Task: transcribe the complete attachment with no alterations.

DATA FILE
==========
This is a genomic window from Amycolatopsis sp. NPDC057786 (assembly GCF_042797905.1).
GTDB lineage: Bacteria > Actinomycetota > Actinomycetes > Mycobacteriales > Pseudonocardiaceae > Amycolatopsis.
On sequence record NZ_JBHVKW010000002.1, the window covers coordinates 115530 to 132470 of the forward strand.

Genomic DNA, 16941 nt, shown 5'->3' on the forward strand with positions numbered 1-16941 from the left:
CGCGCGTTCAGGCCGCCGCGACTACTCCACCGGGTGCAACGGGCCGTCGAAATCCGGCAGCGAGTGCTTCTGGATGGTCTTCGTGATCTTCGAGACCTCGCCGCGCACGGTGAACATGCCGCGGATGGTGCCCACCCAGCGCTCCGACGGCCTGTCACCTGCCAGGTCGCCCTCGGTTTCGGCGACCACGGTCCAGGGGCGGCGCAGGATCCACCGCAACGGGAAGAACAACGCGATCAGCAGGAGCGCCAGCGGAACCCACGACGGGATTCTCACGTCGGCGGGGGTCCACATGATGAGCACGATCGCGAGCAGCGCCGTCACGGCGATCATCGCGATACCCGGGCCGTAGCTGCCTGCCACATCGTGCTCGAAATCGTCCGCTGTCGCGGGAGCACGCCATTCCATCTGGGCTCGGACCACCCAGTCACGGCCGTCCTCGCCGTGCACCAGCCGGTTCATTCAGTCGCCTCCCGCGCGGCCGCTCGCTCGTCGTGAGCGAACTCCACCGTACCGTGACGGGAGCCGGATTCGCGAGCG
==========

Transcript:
This is a genomic window from Amycolatopsis sp. NPDC057786 (assembly GCF_042797905.1).
GTDB lineage: Bacteria > Actinomycetota > Actinomycetes > Mycobacteriales > Pseudonocardiaceae > Amycolatopsis.
On sequence record NZ_JBHVKW010000002.1, the window covers coordinates 115530 to 132470 of the forward strand.

Genomic DNA, 16941 nt, shown 5'->3' on the forward strand with positions numbered 1-16941 from the left:
CGCGCGTTCAGGCCGCCGCGACTACTCCACCGGGTGCAACGGGCCGTCGAAATCCGGCAGCGAGTGCTTCTGGATGGTCTTCGTGATCTTCGAGACCTCGCCGCGCACGGTGAACATGCCGCGGATGGTGCCCACCCAGCGCTCCGACGGCCTGTCACCTGCCAGGTCGCCCTCGGTTTCGGCGACCACGGTCCAGGGGCGGCGCAGGATCCACCGCAACGGGAAGAACAACGCGATCAGCAGGAGCGCCAGCGGAACCCACGACGGGATTCTCACGTCGGCGGGGGTCCACATGATGAGCACGATCGCGAGCAGCGCCGTCACGGCGATCATCGCGATACCCGGGCCGTAGCTGCCTGCCACATCGTGCTCGAAATCGTCCGCTGTCGCGGGAGCACGCCATTCCATCTGGGCTCGGACCACCCAGTCACGGCCGTCCTCGCCGTGCACCAGCCGGTTCATTCAGTCGCCTCCCGCGCGGCCGCTCGCTCGTCGTGAGCGAACTCCACCGTACCGTGACGGGAGCCGGATTCGCGAGCG